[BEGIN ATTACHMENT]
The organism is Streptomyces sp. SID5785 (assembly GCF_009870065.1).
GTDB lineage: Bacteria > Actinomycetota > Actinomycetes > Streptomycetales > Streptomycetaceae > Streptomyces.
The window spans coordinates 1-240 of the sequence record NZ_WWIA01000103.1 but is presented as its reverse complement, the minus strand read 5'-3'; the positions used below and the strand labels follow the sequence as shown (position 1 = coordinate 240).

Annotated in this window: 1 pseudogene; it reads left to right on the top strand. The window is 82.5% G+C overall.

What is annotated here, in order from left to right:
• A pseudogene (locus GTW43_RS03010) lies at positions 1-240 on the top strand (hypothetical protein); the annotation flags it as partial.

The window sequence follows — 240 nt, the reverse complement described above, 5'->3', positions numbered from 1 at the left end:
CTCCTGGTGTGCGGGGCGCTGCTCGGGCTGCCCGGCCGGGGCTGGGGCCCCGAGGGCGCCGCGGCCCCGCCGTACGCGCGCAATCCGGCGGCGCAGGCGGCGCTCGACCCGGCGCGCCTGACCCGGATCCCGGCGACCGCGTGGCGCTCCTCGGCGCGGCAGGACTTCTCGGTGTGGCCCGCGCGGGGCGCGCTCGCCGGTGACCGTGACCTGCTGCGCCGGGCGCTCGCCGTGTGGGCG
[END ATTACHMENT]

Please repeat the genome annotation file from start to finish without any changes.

The organism is Streptomyces sp. SID5785 (assembly GCF_009870065.1).
GTDB lineage: Bacteria > Actinomycetota > Actinomycetes > Streptomycetales > Streptomycetaceae > Streptomyces.
The window spans coordinates 1-240 of the sequence record NZ_WWIA01000103.1 but is presented as its reverse complement, the minus strand read 5'-3'; the positions used below and the strand labels follow the sequence as shown (position 1 = coordinate 240).

Annotated in this window: 1 pseudogene; it reads left to right on the top strand. The window is 82.5% G+C overall.

What is annotated here, in order from left to right:
• A pseudogene (locus GTW43_RS03010) lies at positions 1-240 on the top strand (hypothetical protein); the annotation flags it as partial.

The window sequence follows — 240 nt, the reverse complement described above, 5'->3', positions numbered from 1 at the left end:
CTCCTGGTGTGCGGGGCGCTGCTCGGGCTGCCCGGCCGGGGCTGGGGCCCCGAGGGCGCCGCGGCCCCGCCGTACGCGCGCAATCCGGCGGCGCAGGCGGCGCTCGACCCGGCGCGCCTGACCCGGATCCCGGCGACCGCGTGGCGCTCCTCGGCGCGGCAGGACTTCTCGGTGTGGCCCGCGCGGGGCGCGCTCGCCGGTGACCGTGACCTGCTGCGCCGGGCGCTCGCCGTGTGGGCG